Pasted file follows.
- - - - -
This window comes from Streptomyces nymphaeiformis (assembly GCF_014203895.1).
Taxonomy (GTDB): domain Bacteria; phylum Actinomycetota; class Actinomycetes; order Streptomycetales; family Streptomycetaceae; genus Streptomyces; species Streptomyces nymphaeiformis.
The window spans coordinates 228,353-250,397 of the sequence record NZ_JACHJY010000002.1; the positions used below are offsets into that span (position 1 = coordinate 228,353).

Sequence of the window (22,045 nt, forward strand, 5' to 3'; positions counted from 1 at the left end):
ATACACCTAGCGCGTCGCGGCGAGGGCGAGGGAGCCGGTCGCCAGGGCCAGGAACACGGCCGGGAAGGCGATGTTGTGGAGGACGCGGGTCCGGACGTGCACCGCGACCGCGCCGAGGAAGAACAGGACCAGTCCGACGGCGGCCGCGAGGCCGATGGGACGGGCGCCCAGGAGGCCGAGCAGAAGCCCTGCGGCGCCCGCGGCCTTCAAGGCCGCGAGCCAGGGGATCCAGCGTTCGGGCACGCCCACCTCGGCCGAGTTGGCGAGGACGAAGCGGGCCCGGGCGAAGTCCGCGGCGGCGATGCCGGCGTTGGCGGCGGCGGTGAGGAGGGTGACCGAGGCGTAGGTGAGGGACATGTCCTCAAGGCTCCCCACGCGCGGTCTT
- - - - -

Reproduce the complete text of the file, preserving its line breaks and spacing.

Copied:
This window comes from Streptomyces nymphaeiformis (assembly GCF_014203895.1).
Taxonomy (GTDB): domain Bacteria; phylum Actinomycetota; class Actinomycetes; order Streptomycetales; family Streptomycetaceae; genus Streptomyces; species Streptomyces nymphaeiformis.
The window spans coordinates 228,353-250,397 of the sequence record NZ_JACHJY010000002.1; the positions used below are offsets into that span (position 1 = coordinate 228,353).

Sequence of the window (22,045 nt, forward strand, 5' to 3'; positions counted from 1 at the left end):
ATACACCTAGCGCGTCGCGGCGAGGGCGAGGGAGCCGGTCGCCAGGGCCAGGAACACGGCCGGGAAGGCGATGTTGTGGAGGACGCGGGTCCGGACGTGCACCGCGACCGCGCCGAGGAAGAACAGGACCAGTCCGACGGCGGCCGCGAGGCCGATGGGACGGGCGCCCAGGAGGCCGAGCAGAAGCCCTGCGGCGCCCGCGGCCTTCAAGGCCGCGAGCCAGGGGATCCAGCGTTCGGGCACGCCCACCTCGGCCGAGTTGGCGAGGACGAAGCGGGCCCGGGCGAAGTCCGCGGCGGCGATGCCGGCGTTGGCGGCGGCGGTGAGGAGGGTGACCGAGGCGTAGGTGAGGGACATGTCCTCAAGGCTCCCCACGCGCGGTCTT